Title Insurers’ Crazy 2020 Year

It should come as no surprise to escrow and title officers – 2020 was an incredibly busy time for the title industry.

According to a recent report from the American Land Title Association, title insurers wrote $19.2 billion in premiums. That’s nearly a 22% increase from $15.8 billion in 2019. They do, however, predict that 2021 will slow down due to low inventory.

ALTA Chief Executive, Diane Tomb, explains, “Do not expect the same level of refinance activity this year, even though the residential purchase market appears to be holding steady as the calendar approaches to May. The true test of whether 2020 volume represents a unique event will be whether the historically low inventory of homes for sale continues into the summer.”

It seems, so far, that 2021 is still a bit hectic for buyers, sellers, agents, and lenders. The hope was that low inventory would work its way back to higher levels before the summer, but builders are still struggling to keep up with demand.

For more real estate and title news, stop by Alliance Title’s Blog.

Optimism Spikes: Buyers and Sellers and the Real estate Market

What two things have helped buyers and sellers have a bit more pep in their step when it comes to the world of real estate?

Vaccines & stimulus checks.

Fannie Mae’s Senior Vice President and Chief Economist, Doug Duncan, explains, “The significant increase in the HPSI (Home Purchase Sentiment Index) in March reflects consumer optimism toward the housing market and larger economy as vaccinations continue to roll out, a third round of stimulus checks was distributed, and the spring home buying season began – perhaps with even more intensity this year, since 2020’s spring home buying season was limited by virus-related lock downs.”

Fannie Mae’s current HPSI’s stats are below:

  • 61% of consumers believe it’s a good time to sell – up 55% in February
  • 53% of consumers believe it’s a good time to buy – up 48% in February

It should be noted, however, that optimism on buying is lower than selling – most note the rising home prices and lack of housing supply as the main problem.

For more real estate news, check out Alliance Title’s Blog.

Mortgage Hurdles for Buyers

Your buyer might be finding it harder to obtain a home loan approval.

The Wall Street Journal has recently reported that mortgage lenders have tightened their standards. 70% of mortgages granted in 2020 went to borrowers who had a credit score of at least 760, which is up 61% in 2019. Mortgage availability went down 35% annually in 2020.

Why are lenders making it harder for potential borrowers?

Forbearance is a major fear lenders have – to receive approval for a mortgage, some borrowers have reportedly signed statements saying they have no intention of requesting forbearance after they are approved for the mortgage.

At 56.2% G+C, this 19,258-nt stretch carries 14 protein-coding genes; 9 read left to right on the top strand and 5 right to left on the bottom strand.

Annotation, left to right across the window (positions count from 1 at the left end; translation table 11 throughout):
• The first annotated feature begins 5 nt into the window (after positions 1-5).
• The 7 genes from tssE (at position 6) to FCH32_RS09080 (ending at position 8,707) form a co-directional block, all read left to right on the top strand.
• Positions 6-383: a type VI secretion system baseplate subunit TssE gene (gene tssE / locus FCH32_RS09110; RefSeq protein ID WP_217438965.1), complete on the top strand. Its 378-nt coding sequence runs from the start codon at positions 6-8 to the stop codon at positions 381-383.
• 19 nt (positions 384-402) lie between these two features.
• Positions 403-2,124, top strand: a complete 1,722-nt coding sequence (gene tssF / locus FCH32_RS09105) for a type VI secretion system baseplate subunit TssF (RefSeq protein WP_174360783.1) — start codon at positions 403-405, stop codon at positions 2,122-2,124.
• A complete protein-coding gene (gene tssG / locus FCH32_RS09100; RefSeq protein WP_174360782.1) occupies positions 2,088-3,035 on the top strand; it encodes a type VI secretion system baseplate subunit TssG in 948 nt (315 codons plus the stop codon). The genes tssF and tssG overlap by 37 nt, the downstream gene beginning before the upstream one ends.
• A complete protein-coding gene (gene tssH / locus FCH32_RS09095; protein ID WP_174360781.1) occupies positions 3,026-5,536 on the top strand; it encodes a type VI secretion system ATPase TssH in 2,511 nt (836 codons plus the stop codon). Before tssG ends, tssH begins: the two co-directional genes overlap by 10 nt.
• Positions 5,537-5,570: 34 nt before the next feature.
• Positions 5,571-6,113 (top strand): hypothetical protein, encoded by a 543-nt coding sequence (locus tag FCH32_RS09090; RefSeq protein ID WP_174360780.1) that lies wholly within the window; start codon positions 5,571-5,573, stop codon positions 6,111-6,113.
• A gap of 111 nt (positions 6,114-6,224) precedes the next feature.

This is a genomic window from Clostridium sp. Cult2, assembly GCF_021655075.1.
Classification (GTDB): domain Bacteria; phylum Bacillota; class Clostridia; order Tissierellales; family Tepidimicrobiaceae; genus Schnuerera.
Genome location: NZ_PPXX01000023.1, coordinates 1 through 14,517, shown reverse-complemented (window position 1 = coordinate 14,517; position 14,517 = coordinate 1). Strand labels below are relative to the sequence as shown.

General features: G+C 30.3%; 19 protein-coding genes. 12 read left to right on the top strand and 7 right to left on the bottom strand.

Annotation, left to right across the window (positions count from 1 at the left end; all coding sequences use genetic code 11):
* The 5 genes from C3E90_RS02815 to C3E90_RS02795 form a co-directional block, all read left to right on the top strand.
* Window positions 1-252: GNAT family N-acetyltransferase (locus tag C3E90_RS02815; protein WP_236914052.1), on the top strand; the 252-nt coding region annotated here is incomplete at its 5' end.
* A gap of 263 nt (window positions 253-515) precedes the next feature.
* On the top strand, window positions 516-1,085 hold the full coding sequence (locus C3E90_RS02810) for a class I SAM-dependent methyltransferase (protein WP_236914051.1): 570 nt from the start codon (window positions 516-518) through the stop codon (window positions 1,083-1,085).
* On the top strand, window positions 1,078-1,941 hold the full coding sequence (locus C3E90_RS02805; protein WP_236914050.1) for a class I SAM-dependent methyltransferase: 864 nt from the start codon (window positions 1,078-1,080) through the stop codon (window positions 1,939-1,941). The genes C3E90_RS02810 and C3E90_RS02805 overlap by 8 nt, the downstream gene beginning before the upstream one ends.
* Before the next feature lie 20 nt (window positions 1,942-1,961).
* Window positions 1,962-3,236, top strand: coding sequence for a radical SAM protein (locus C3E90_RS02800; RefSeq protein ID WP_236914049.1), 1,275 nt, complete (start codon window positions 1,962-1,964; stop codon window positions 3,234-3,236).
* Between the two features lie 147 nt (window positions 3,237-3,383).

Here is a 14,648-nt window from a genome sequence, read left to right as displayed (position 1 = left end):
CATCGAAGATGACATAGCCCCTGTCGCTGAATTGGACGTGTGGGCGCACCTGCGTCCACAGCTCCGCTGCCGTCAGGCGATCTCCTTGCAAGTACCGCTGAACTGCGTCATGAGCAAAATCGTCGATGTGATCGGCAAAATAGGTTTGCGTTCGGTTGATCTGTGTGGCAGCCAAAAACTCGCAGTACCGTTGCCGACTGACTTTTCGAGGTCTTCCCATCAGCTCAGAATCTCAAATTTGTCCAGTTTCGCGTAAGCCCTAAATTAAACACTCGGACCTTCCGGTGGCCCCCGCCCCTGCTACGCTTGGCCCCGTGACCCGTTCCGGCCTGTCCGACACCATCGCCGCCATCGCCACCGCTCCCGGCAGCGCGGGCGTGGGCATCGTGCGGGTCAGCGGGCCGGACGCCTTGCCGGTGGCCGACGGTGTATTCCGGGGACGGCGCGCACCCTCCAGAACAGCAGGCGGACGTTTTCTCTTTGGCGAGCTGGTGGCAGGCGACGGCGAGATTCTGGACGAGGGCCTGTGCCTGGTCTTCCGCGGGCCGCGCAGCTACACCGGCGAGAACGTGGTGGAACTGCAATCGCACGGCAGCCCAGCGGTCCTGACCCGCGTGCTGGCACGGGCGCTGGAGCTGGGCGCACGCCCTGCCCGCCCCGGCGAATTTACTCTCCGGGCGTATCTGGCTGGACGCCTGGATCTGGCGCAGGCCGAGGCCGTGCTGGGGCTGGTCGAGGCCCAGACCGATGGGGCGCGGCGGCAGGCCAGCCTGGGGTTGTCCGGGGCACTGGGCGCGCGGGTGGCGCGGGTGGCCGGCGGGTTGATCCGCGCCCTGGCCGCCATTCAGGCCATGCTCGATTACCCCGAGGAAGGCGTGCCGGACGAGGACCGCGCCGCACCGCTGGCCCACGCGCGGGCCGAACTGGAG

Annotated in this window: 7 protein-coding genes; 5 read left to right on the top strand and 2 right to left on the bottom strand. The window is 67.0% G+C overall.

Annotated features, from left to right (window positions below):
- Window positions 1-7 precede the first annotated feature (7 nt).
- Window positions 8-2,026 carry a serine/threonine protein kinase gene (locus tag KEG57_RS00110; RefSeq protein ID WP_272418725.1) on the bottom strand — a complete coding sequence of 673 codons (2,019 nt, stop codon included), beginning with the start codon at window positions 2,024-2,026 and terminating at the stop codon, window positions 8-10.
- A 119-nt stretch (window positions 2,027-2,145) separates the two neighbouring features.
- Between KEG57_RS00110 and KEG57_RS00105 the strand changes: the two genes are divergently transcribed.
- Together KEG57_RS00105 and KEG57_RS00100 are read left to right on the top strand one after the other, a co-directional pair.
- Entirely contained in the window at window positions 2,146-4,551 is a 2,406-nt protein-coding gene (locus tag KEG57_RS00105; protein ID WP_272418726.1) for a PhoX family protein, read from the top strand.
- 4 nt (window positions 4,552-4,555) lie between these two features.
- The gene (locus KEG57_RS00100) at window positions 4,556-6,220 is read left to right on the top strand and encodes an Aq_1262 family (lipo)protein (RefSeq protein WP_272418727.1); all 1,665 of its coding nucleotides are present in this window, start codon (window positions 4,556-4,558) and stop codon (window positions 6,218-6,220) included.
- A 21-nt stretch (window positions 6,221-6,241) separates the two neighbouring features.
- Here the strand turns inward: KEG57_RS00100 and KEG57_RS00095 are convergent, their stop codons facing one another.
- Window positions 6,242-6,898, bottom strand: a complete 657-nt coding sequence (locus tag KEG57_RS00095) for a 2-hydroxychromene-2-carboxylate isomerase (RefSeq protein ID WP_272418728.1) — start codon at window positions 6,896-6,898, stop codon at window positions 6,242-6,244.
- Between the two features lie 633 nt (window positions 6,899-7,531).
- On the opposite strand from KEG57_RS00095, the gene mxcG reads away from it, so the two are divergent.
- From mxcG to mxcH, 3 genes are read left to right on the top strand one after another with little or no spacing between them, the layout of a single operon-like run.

The Wall Street Journal explains, “The meteoric growth of home prices has made some lenders reluctant to take on first-time home buyers or others they view as slightly risky. Lenders who were comfortable offering mortgages of $300,000 or $320,000 to borrowers with good-but-not-great credit histories might not be willing to lend the $350,000 or more now required to buy the same property.”

How can your buyer up the odds for their lender to approve a loan?

Shop Early

Make sure you insist that your clients begin shopping for lenders as soon as possible. Shopping around from three to four different lenders before even meeting an agent will give your buyer a better idea of what they can borrow.

Understanding and Improving Credit Scores

Here are the scores lenders look at and categorize:

Perfect Credit Score: 850

Excellent Credit Score: 760-849

Good Credit Score: 700-759

Fair Score: 650-699

Low Score: 649 and below

There are ways buyers can help improve and adjust their credit scores. They can request a free credit report once a year from TransUnion, Equifax, and Experian through this website.

Let your buyers know that they can review their credit reports for any errors – if there is an error on one of their accounts, they’ll need to refute the error with the bureau by providing documentation.

Tackling what buyers owe is a major step in improving credit scores – paying on time, and (if they can) paying more than their minimum balance, can help build up that perfect payment history that they need.

For more real estate news and tips, stop by Alliance Title’s Blog.

It’s National Fair Housing Month

This April marks the 53rd anniversary of the Fair Housing Act! This legislation prohibits any housing discrimination based off of race, color, religion, national origin, sex, disability, and family status.

The Fair Housing Act is a great reminder to come together and take action to create equal opportunities in every community. Fair housing is a crucial part of building strong, diverse, and vibrant communities.

For more on what you can do to celebrate and commemorate Fair Housing, check out the National Association of Realtors’ website.